"ou's forms'to stimulate yeast growth. Ammonia isfar superior to ammonium salts or other organic or inorganiciznitrogenous compounds as a source of nitrogen for yeast and provides the source of readily assimilable nitrogen for the yeast inthe' practice of the invention. By introducing the ammonia in gaseous form to the yeast atthe bottom of the fermenter, the ammonia is made so readily available to the yeast without a itat n a qlr tithe h fsren ass a: ihaahii h a h th =,yh sit;fv ajnic I '7. mam-lawns present or. synthesized in' vthe,mashfsubstantially intact. An additional advantage ,tl' 'e use of ammonia ash amm ha Salthat the consumption f. the s es ,n lrhh e a acid; and thus .there no ,need to add insoluble .antiacid a er ls h hhytre qahi m e hon a to maintain the reduiredpI-I. ,Suchmaterials are .objectionablein the manufacture of alcohol because they form scale inQthe stil1s..and increase ntof gthe driedi g'rain and dried the ash .conte uh h? ad oii' Qt -inane ahh 'a 1th an anaerobic. fermentation isflnot practical because agitation would bereguired, and. the ammonia liquor as well as lthe agitation would introduce air into the torment? on, mass, which would result in a reduction in ly ld of alcohol because the. presence or, air. w uld promote proliferation at h ehii hse slig t .'ih hat' advantage in h e at .ammh aa with ed t a ammonia is that no wateris introduced into the mash, and thus the problemand expense of evaporatingadditionalgwater in the production of dried. solubles .ifroni'.,the spillage is not encounh e ah ihh hiimhwhh s a t e tom of the vat requires no agitation, and the rate of introduction of gas isleasily controlled. If de. sired,-the.;addition of the gas may be con-v trolled automatically to maintain a desired hydrogen ion -coi icentration injthe mash, as for example, by the use of an ,automatic'pH control app a s. a t-a m ;a q eh iqr l e th'rbu merculytypesygitch.

vThe, inventionwill be described in detail in connection with the following specific e gample. A grain mash was prepared by cooling and me n m. h d e, hawh h ma h re a from hhh h fhiiifl hl sn sr ih hhtai ab t fi l req hihp hi hh eth hi. yeana 12 per cent malt, and was. made. up toabout 2 9,085 alle a hg hd hs ab u -5 9 9. l h i til r m a i l Yi l h i 'h iihtahi m. A er h culation with the quired quantity bf i' east, mash was allow (Sacchcromyces cerc'uisial v p to ferment for. abouteightee hours, at which gating bottohi bf the weight of the liquid and secure the desired feed. The cell count rose steadily to about 118 million cells per cc. at 33 hours, with about 80 per cent viable, during which time 102 pounds of ammonia gas was introduced. From thispoint the cell count gradually subsided. A total of 217 pounds ammonia gas was introduced during the entire fermentation. The ammonia was added at such rate that the pH did not rise substantially above 4.53, and the ammonia apparently was immediately utilized by the yeast as fast as it was introduced. At no time should ammonia be added fast enough to permit the ammonia odor to be discernible at the surface, as this would increase the pH too much and would be liable to burn the yeast.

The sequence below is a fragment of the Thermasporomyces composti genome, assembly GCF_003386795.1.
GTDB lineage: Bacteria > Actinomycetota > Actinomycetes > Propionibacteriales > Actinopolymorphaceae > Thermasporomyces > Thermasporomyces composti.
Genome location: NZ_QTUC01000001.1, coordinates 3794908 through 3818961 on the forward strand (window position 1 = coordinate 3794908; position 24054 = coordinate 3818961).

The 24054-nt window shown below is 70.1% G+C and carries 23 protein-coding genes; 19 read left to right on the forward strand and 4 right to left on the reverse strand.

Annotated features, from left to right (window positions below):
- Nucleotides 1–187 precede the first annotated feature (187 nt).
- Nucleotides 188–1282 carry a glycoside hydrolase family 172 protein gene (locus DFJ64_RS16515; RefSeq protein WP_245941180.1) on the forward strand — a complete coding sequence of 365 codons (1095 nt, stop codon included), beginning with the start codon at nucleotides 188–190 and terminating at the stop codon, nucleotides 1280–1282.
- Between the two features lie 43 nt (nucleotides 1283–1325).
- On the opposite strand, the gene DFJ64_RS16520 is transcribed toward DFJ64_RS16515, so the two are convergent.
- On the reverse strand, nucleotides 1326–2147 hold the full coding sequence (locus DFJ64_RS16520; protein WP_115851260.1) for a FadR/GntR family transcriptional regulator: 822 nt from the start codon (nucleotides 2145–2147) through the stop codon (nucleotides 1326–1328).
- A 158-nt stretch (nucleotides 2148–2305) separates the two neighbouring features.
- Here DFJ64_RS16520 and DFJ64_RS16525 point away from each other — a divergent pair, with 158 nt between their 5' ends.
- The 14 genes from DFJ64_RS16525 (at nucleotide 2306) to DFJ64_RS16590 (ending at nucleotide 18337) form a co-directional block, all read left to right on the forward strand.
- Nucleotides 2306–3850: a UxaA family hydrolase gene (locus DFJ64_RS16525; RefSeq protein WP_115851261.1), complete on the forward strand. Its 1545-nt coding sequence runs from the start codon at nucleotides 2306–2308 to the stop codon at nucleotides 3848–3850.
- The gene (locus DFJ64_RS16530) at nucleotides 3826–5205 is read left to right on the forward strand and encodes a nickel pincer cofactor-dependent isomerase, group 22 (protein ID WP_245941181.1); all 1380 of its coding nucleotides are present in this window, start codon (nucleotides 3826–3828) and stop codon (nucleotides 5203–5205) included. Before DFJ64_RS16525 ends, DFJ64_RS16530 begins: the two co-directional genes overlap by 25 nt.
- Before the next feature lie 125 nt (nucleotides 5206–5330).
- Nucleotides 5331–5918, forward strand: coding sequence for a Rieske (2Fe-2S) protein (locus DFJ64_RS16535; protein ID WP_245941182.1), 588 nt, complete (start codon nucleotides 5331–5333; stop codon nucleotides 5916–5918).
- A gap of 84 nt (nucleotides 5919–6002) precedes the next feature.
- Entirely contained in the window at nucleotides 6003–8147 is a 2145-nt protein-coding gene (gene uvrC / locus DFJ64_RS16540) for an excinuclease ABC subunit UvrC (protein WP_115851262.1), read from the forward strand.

Although the pH of the mash Was maintained near optimum conditions during the fermentation, there was a big increase in titratable acidity, probably due to the synthesis of amino acids by the yeast. A small part of the ammonia went to neutralize acetic, lactic and other acids produced in the fermentation, but the synthesis of organic nitrogen was substantially proportional to the amount of ammonia introduced. The cell count at the end of the fermentation at drop time was about 97 million per cc. with about 37 per cent viable. At the end of 64 hours, when the fermentation was discontinued, there was no free sugar and residual convertible starch calculated as sugar was about 3.45 g. per liter, compared to a control fermentation showing 1.30 g. per liter sugar and 4.25 g. per liter residual starch calculated as sugar. The yield of alcohol was 4.855 gallons per bushel, which represents an increase of about 7.3 per cent over the control fermentation.

The whiskey distilled from the mash had improved organoleptic properties. The odor was somewhat nutty and the taste was smoother than the usual raw whiskey. It contained about half the usual titratable acid and had a higher ester content, with a slightly lower fusel oil content.

The stillage remaining after distilling of the alcohol was screened, and the screenings were pressed and dried to produce dried grain. The liquid from the screening operation was concentrated and evaporated to substantial dryness to produce dried solubles. The dried solubles were golden brown, with an odor resembling fresh peanuts, although the taste did not resemble the odor. However, the taste was palatable and there was no sour, bitter taste as is usual in distillers dried solubles.

The following tables give a comparison of the average results of two fermentations carried out according to the invention, compared to control fermentations in which there was no adidtion of ammonia.

New whiskey analysis {dGrams of acid per hundred liters of whiskey, expressed as acetic col Grams per hundred liters of whiskey calculated as ethyl acetate. 3 Grams per hundred liters of whiskey calculated as amyl alcohols.

Dried grain and solubles Grain Mash 1,385 bu. Ammonia 472.5 lbs.

Dried Dried drain Total solubles (screenweight ings) Recovered.-- .lbs.. 12, 800 14, 500 27, 300 Average increase ..lbs.. I 012 2,035 2, 645 Percent gross increase 3 16. 3 l0 Nitrogenous matter ..lbs.. 4,100 3, 915 8,015 Weight increase. l, 300 79 2, 097 Percent increase 46 25 35 Dry basis, solubles I Percent Total nitrogen increase 37. 3 Ammoniacal nitrogen.... 4. 1

True organic nitrogen 33. 2 Av. organic nitrogen in control 20. 8

Increase, organic nitrogen 12.4